A highlight of the week involves a day in downtown Olympia and at the Capitol this morning (September 15). The group will start out at the isthmus, discussing the future of Capitol Lake with two distinct nonprofit organizations, the Capitol Lake Improvement and Protection Association and the Deschutes Estuary Restoration Team.
In the afternoon, the students will meet in a Senate hearing room for a moderated conversation with two millennial legislators from two parties, Rep. Joe Fitzgibbon, D, LD-34, Burien and Rep. Melanie Stambaugh, R, LD-25, Puyallup. Later that afternoon journalist Austin Jenkins of Northwest Public Radio and TVW will give a talk entitled “Smash Mouth; Making Headlines or Making Change?”
During this first week on campus, the ESCEI students will also do volunteer work for Books to Prisoners and GRuB, learn conflict resolutions skills from the Dispute Resolution Center of Thurston County, and meet with Evergreen’s incoming president, George Bridges as well as former Washington Governor and Evergreen President, Dan Evans, and the college foundation’s Board of Governors. Said McLain, “The idea is to bring the students to campus and help them jumpstart their careers as student leaders and team builders, to give them tools to contribute to a society with big, complicated problems.” McLain wants students to explore and cultivate humility, empathy, persistence, hope, patience, self-reflection, and a commitment to embracing complexity, or, as he puts it, “the habits of civility and democratic engagement.”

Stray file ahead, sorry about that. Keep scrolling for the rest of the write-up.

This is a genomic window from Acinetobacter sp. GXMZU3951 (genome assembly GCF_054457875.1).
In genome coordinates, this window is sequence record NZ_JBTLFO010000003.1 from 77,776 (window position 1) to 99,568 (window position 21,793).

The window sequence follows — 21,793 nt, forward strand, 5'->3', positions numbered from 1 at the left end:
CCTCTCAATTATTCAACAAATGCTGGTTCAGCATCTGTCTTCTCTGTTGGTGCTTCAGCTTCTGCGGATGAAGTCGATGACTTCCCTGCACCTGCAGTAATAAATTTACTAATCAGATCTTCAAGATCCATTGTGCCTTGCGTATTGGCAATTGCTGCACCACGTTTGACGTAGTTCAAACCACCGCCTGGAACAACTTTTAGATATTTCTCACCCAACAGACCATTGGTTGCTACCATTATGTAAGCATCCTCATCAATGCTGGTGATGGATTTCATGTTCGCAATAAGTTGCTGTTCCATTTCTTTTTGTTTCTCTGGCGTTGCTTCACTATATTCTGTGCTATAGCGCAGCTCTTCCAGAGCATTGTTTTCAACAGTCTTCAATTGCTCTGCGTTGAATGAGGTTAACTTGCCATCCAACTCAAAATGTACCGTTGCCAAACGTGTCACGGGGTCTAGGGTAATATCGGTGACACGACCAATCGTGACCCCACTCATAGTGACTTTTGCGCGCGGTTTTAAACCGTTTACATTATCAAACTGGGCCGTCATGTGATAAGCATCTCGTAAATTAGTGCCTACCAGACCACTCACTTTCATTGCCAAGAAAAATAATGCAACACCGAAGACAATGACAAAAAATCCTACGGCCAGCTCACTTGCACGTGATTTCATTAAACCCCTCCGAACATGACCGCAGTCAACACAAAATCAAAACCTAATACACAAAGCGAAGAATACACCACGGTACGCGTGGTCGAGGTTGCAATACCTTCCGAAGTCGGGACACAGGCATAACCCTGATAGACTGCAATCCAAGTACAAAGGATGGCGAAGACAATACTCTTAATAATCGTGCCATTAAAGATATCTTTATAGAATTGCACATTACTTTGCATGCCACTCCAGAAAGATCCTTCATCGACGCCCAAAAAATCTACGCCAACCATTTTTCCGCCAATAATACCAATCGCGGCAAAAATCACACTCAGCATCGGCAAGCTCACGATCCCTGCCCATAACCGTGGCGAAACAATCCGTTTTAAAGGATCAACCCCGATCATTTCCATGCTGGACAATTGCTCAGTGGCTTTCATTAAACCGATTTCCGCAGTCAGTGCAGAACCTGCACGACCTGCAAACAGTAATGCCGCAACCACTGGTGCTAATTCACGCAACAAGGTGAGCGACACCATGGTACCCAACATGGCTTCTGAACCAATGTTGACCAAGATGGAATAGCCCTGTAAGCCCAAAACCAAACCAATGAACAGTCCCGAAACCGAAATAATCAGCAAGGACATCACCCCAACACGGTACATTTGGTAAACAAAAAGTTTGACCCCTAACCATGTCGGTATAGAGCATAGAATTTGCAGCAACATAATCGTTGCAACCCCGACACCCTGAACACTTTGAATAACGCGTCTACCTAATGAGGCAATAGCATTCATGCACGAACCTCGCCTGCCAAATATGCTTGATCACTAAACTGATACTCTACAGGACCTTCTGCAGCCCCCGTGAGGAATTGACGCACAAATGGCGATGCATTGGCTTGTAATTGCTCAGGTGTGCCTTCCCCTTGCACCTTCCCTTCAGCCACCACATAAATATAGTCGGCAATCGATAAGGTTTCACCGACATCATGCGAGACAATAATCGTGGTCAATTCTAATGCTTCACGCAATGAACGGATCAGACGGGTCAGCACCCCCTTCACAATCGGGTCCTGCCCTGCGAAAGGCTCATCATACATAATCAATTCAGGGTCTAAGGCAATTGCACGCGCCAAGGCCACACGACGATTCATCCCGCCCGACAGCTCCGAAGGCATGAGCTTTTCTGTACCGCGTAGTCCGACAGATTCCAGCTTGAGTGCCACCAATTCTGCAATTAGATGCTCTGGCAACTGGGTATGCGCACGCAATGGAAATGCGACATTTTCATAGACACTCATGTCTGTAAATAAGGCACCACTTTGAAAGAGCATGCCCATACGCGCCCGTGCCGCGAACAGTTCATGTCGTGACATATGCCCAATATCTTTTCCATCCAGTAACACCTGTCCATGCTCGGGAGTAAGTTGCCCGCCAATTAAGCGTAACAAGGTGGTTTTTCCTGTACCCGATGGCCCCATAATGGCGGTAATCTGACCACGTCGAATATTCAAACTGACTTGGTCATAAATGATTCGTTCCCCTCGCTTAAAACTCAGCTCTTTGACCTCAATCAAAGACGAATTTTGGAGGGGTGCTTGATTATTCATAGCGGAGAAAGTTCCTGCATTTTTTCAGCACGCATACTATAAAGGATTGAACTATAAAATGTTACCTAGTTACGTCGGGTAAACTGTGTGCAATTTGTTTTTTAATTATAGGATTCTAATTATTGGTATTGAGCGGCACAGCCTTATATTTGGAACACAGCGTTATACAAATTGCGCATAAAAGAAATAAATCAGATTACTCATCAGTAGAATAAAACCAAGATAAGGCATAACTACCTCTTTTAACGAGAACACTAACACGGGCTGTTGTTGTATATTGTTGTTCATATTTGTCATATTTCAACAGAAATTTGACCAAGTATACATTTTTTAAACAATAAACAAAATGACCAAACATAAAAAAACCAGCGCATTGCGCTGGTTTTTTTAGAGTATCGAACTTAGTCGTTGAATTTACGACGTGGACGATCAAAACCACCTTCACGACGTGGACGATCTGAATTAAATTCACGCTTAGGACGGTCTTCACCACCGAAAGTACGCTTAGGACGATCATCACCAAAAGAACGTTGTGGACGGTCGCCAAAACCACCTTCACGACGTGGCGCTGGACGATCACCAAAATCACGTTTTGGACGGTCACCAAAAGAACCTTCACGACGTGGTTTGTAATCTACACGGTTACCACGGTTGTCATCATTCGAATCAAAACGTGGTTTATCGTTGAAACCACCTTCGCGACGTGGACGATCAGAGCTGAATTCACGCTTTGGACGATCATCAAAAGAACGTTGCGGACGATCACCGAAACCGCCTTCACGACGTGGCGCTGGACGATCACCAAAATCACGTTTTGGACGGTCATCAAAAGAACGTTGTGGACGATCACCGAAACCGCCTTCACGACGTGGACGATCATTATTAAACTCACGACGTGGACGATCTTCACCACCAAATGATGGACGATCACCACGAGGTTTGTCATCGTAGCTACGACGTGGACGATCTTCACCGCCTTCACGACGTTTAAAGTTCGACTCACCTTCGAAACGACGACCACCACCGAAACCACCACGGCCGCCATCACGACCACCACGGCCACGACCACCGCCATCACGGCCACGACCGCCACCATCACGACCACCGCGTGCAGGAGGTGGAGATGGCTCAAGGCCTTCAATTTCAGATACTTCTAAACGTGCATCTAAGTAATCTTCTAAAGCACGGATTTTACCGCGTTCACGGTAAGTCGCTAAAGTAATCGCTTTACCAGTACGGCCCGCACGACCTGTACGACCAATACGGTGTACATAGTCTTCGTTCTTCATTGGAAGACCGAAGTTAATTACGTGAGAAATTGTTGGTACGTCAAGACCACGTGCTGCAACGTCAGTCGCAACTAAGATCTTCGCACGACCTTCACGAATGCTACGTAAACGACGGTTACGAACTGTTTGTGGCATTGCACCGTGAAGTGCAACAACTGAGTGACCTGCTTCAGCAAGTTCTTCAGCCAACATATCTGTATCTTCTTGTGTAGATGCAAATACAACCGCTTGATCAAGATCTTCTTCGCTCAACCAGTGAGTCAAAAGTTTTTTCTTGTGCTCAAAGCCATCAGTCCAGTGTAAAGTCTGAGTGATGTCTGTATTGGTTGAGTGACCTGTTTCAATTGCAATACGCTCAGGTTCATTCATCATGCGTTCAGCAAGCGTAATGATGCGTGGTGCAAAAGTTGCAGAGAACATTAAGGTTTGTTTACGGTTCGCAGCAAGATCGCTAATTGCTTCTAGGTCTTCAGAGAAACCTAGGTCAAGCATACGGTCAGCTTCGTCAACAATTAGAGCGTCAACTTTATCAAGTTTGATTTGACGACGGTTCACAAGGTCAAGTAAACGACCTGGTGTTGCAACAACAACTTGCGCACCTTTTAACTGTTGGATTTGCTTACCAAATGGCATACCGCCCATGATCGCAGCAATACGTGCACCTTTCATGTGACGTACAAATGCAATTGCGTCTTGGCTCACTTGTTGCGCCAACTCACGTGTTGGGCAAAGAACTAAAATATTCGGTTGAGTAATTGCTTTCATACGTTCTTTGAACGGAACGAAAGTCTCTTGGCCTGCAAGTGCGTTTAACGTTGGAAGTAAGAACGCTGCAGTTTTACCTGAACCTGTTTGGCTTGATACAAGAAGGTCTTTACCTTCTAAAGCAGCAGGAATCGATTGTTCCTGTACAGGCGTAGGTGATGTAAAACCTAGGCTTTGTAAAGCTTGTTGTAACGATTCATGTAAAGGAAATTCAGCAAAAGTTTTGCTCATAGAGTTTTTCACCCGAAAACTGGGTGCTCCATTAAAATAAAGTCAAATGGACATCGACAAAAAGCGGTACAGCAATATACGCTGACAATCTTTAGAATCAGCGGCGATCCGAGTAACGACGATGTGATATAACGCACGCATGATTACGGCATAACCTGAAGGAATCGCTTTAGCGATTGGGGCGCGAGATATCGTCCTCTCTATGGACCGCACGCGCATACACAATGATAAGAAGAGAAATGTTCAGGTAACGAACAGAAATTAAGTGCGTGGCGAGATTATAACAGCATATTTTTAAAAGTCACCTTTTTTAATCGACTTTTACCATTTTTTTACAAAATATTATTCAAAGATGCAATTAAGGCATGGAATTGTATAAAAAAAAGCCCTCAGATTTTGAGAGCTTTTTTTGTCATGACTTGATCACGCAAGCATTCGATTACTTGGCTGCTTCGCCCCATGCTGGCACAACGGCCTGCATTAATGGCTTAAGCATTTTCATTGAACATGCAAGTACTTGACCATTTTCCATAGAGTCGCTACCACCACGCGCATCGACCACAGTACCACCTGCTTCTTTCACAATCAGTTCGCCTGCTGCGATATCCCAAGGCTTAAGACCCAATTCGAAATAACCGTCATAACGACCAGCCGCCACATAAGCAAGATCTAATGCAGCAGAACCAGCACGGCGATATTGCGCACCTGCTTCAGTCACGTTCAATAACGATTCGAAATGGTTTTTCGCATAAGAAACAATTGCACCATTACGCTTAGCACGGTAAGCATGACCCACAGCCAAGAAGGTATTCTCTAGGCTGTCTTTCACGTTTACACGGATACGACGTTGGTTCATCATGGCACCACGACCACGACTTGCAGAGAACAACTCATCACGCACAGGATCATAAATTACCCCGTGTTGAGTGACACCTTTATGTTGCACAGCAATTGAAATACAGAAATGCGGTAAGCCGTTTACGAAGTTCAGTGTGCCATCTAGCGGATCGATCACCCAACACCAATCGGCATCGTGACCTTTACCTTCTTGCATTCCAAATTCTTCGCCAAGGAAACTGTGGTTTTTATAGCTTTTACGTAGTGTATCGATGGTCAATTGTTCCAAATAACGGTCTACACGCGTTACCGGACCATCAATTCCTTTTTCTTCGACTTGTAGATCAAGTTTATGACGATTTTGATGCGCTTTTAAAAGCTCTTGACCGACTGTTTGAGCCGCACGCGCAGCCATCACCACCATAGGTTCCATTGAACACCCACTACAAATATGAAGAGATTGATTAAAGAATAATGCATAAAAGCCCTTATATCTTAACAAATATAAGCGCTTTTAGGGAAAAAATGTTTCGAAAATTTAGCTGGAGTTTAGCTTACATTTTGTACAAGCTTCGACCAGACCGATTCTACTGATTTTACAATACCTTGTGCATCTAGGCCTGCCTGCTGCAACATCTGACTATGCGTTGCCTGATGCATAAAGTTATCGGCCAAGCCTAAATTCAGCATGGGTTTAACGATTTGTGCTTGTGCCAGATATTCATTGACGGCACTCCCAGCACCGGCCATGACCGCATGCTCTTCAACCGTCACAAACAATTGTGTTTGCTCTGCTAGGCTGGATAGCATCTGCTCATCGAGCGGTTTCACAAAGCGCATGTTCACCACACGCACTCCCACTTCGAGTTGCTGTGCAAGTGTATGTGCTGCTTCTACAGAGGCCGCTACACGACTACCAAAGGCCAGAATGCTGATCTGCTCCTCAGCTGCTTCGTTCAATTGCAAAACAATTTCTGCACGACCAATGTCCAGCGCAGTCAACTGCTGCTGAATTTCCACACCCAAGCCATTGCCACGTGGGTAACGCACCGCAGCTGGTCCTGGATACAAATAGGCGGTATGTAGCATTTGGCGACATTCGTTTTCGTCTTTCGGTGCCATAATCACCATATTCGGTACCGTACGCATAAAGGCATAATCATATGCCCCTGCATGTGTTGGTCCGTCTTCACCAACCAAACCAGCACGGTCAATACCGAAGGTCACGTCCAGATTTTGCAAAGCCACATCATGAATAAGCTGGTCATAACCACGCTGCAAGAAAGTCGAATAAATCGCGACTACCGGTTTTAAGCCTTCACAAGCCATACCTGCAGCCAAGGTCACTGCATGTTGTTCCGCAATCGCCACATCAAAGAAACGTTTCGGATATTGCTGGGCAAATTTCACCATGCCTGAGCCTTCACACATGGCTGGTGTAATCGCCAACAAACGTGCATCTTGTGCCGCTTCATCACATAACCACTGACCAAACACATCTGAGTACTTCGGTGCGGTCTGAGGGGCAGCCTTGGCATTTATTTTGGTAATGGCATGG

Inspired by Evergreen Trustee and donor Fred Goldberg, who felt strongly that civic engagement and civil dialogue should be integral aspects of a college education, ESCEI was launched thanks to Goldberg’s generosity in 2013. The institute gives students alternate paradigms to the often-polarized and frustrating levels of American discourse.“
At ESCEI students hear various, even opposing views from leaders and organizations that then move forward to work together successfully,” said Evergreen Academic Vice President and Provost, Michael Zimmerman. “To be able to observe and then model this is so important in our times.” Said Goldberg, “Civic engagement and conversations about difficult issues are core values at Evergreen. I wanted to help new students get involved in ways that allow them to see challenging topics from multiple perspectives. The first-year students who have participated in ESCEI have gone on to be campus leaders and will be leaders in their communities too.”
Incoming first year students apply for the 50 slots and pay $475 for the institute, though scholarships are available up to the full amount.